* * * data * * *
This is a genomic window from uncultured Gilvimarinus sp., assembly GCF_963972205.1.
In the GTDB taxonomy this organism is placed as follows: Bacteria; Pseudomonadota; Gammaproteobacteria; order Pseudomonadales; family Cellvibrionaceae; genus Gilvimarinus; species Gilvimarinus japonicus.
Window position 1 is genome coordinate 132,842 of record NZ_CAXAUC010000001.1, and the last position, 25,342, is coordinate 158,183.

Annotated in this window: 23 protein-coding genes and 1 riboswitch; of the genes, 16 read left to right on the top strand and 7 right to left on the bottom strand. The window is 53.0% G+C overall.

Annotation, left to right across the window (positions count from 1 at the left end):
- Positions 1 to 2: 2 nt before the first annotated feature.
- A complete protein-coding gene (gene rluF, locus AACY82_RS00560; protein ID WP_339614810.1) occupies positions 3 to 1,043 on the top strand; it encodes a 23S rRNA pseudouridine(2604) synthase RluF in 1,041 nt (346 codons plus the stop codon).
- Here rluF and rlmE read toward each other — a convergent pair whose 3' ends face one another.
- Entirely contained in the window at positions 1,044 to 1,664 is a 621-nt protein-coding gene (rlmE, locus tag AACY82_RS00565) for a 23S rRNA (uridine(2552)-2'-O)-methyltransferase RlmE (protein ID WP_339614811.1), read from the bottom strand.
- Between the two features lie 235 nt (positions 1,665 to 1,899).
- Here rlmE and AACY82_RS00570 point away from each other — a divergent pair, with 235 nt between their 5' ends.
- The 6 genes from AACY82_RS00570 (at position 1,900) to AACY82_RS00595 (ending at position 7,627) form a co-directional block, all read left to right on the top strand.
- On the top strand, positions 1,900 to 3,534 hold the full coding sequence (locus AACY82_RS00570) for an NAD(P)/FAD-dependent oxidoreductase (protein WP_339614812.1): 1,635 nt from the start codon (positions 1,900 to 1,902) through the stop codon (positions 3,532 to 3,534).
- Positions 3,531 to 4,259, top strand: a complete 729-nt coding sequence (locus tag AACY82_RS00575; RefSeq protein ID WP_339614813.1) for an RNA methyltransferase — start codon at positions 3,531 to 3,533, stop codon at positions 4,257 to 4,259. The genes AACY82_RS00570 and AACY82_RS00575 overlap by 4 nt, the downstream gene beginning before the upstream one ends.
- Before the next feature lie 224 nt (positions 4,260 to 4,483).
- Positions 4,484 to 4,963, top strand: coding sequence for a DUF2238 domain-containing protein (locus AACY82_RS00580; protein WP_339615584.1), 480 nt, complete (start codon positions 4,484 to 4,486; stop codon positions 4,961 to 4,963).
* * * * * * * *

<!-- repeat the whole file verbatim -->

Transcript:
This is a genomic window from uncultured Gilvimarinus sp., assembly GCF_963972205.1.
In the GTDB taxonomy this organism is placed as follows: Bacteria; Pseudomonadota; Gammaproteobacteria; order Pseudomonadales; family Cellvibrionaceae; genus Gilvimarinus; species Gilvimarinus japonicus.
Window position 1 is genome coordinate 132,842 of record NZ_CAXAUC010000001.1, and the last position, 25,342, is coordinate 158,183.

Annotated in this window: 23 protein-coding genes and 1 riboswitch; of the genes, 16 read left to right on the top strand and 7 right to left on the bottom strand. The window is 53.0% G+C overall.

Annotation, left to right across the window (positions count from 1 at the left end):
- Positions 1 to 2: 2 nt before the first annotated feature.
- A complete protein-coding gene (gene rluF, locus AACY82_RS00560; protein ID WP_339614810.1) occupies positions 3 to 1,043 on the top strand; it encodes a 23S rRNA pseudouridine(2604) synthase RluF in 1,041 nt (346 codons plus the stop codon).
- Here rluF and rlmE read toward each other — a convergent pair whose 3' ends face one another.
- Entirely contained in the window at positions 1,044 to 1,664 is a 621-nt protein-coding gene (rlmE, locus tag AACY82_RS00565) for a 23S rRNA (uridine(2552)-2'-O)-methyltransferase RlmE (protein ID WP_339614811.1), read from the bottom strand.
- Between the two features lie 235 nt (positions 1,665 to 1,899).
- Here rlmE and AACY82_RS00570 point away from each other — a divergent pair, with 235 nt between their 5' ends.
- The 6 genes from AACY82_RS00570 (at position 1,900) to AACY82_RS00595 (ending at position 7,627) form a co-directional block, all read left to right on the top strand.
- On the top strand, positions 1,900 to 3,534 hold the full coding sequence (locus AACY82_RS00570) for an NAD(P)/FAD-dependent oxidoreductase (protein WP_339614812.1): 1,635 nt from the start codon (positions 1,900 to 1,902) through the stop codon (positions 3,532 to 3,534).
- Positions 3,531 to 4,259, top strand: a complete 729-nt coding sequence (locus tag AACY82_RS00575; RefSeq protein ID WP_339614813.1) for an RNA methyltransferase — start codon at positions 3,531 to 3,533, stop codon at positions 4,257 to 4,259. The genes AACY82_RS00570 and AACY82_RS00575 overlap by 4 nt, the downstream gene beginning before the upstream one ends.
- Before the next feature lie 224 nt (positions 4,260 to 4,483).
- Positions 4,484 to 4,963, top strand: coding sequence for a DUF2238 domain-containing protein (locus AACY82_RS00580; protein WP_339615584.1), 480 nt, complete (start codon positions 4,484 to 4,486; stop codon positions 4,961 to 4,963).